Gambling on convertibility.

Position:Iran's economic reform program
 
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As President Rafsanjani prepares to start a second four-year term as Iran's head of state, he has committed himself to far-reaching economic reforms. The centrepiece of his strategy is the freeing of exchange rates. The success of his programme depends on the credibility of the government's economic management, a long-term reduction of imports and an improvement in oil export revenues.

VOTING TAKES PLACE this month to elect a new Iranian head of state. President Ali Akbar Rafsanjani is certain to be voted in for a second four-year term and, as the law stands at present, he cannot seek further re-election. His reputation when he finally leaves office will depend very much on his handling of the economy over the next year.

In his first four years as president, Rafsanjani has laid the groundwork for reinvigorating Iran's postwar economy. He has sought to appeal to the interests of the middle class, cautiously adopting a free market approach and relying on Western-educated technocrats to push through reforms.

Inevitably, this has aroused the hostility of Iran's revolutionary purists, whether they are conservative clerics in the mould of Ali Khamenei, Khomeini's successor as Supreme Guide, or unreconstructed radicals. Both tendencies are suspicious of Rafsanjani's attempt to adapt the revolution to the unwelcome realities of the outside world. If the president is to prevail, his crash course in economic reorientation must show signs of success in 1993.

He has certainly been bold. Devaluation of the rial has been debated for some time, and in the process has become something of a symbol of economic redirection. Rafsanjani chose the start of the new Iranian year at the end of March to confront the issue head-on.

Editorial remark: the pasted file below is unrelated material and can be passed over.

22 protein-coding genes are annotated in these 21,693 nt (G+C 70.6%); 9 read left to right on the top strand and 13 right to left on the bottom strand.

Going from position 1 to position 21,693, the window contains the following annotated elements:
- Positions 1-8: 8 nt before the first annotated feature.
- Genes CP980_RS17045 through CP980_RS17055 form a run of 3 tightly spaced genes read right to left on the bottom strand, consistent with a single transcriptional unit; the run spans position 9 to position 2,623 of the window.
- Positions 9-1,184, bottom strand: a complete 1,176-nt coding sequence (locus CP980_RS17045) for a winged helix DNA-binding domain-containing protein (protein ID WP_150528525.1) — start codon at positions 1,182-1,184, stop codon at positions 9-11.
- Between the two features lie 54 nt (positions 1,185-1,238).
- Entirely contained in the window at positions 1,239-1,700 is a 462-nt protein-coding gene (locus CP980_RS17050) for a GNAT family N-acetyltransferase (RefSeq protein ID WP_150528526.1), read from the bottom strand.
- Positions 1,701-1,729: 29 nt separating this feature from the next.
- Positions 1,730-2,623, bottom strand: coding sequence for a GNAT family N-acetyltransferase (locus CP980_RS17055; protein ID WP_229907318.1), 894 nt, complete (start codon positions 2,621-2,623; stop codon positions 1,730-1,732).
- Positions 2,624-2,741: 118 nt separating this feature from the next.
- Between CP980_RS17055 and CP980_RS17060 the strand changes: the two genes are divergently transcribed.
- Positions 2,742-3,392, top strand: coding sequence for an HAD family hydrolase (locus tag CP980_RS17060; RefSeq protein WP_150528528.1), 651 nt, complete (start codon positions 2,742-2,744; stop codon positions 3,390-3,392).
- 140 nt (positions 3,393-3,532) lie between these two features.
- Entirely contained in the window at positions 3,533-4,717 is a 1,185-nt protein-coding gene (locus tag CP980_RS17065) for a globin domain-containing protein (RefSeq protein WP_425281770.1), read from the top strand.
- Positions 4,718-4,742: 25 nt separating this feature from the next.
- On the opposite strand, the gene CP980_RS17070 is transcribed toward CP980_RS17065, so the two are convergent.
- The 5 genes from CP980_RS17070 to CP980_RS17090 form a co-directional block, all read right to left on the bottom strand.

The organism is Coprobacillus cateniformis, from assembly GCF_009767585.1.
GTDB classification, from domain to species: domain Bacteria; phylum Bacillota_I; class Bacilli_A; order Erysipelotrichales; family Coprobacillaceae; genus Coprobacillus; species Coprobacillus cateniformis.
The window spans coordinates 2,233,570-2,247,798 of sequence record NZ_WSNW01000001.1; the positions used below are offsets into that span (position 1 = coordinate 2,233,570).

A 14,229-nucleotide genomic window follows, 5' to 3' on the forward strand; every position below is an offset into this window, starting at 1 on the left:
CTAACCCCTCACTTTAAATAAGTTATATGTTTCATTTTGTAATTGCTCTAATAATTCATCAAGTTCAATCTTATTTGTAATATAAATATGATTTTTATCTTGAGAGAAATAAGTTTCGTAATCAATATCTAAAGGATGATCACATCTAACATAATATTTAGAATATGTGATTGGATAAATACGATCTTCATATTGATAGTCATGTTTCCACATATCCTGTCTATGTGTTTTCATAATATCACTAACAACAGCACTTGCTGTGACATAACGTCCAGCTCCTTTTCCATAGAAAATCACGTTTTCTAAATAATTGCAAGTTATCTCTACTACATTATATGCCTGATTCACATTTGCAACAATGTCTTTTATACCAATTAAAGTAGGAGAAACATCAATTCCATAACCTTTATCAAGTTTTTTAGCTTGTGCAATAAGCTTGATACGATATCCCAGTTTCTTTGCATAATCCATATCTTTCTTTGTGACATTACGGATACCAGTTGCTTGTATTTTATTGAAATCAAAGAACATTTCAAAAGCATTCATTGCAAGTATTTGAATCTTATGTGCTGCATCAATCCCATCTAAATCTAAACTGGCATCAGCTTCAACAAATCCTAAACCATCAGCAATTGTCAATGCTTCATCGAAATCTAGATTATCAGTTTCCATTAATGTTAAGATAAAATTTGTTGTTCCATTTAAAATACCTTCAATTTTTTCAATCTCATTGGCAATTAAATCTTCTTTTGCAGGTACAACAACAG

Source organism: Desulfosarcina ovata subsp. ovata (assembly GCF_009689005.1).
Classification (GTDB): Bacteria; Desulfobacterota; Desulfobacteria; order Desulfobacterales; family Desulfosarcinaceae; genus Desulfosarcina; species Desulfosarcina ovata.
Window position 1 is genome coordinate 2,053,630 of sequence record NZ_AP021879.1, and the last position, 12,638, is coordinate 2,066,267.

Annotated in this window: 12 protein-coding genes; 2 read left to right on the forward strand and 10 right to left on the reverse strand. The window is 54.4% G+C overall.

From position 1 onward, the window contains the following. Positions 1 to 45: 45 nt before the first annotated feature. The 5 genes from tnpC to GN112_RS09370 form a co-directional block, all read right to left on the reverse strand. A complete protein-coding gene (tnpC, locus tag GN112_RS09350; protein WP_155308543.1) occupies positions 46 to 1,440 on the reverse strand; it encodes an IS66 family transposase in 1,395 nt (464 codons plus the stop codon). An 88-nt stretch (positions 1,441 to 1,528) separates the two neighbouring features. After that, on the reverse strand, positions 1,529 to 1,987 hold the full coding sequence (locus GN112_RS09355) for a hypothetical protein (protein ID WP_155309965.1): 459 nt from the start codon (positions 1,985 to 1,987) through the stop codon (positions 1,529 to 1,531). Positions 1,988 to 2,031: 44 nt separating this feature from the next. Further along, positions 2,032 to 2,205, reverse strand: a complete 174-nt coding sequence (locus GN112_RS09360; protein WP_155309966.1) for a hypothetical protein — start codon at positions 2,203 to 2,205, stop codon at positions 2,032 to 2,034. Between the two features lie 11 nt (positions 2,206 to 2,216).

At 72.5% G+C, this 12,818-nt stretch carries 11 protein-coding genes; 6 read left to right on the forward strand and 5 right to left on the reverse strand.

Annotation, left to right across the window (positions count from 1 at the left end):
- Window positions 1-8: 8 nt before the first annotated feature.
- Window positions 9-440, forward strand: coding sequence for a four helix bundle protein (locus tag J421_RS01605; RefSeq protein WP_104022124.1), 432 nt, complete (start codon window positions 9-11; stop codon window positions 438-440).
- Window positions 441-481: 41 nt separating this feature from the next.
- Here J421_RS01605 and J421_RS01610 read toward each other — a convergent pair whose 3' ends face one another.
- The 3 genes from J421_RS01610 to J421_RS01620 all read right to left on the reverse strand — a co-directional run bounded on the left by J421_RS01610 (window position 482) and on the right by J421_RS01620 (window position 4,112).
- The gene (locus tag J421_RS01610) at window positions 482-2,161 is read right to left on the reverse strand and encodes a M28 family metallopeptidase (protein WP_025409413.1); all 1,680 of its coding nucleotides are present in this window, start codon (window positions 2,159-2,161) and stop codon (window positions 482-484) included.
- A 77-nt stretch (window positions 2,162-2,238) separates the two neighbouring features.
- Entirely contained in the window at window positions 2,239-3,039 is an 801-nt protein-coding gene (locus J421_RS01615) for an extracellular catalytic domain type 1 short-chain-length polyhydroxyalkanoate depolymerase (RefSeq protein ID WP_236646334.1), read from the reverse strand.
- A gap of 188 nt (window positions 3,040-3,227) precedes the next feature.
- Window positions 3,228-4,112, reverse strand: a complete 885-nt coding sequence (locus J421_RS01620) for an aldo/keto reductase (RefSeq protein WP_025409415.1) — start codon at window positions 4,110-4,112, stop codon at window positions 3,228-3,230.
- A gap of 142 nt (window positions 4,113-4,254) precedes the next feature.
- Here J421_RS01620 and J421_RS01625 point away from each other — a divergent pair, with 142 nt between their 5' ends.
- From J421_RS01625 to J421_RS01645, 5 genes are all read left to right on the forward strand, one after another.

The official exchange rate of the rial was devalued by almost 100%, wiping out subsidised rates for everything except an estimated $3.8bn of essential imports. Within three weeks, Mohammed Hossein Adeli, the governor of the Bank Markazi (the central bank) announced that the rial was henceforth "fully convertible" and that the government was determined to "put the foreign exchange markets in order and harness prices".

Currency and price stability will be the criteria by which the success of economic reform is judged by the population at large. After the devaluation in March, the rial lost a fifth of its value on the unregulated free market. Several newspapers criticised the Bank Markazi for failing to intervene or give reassurances about its policy.

Adeli's announcement of full convertibility was accompanied by a further 6.7% devaluation of the Bank Markazi's floating rate. Importers have been promised that they will be able to purchase all the hard currency they need at the new rate of $1-IR1,648. On presentation of proper documents, banks will sell foreign...

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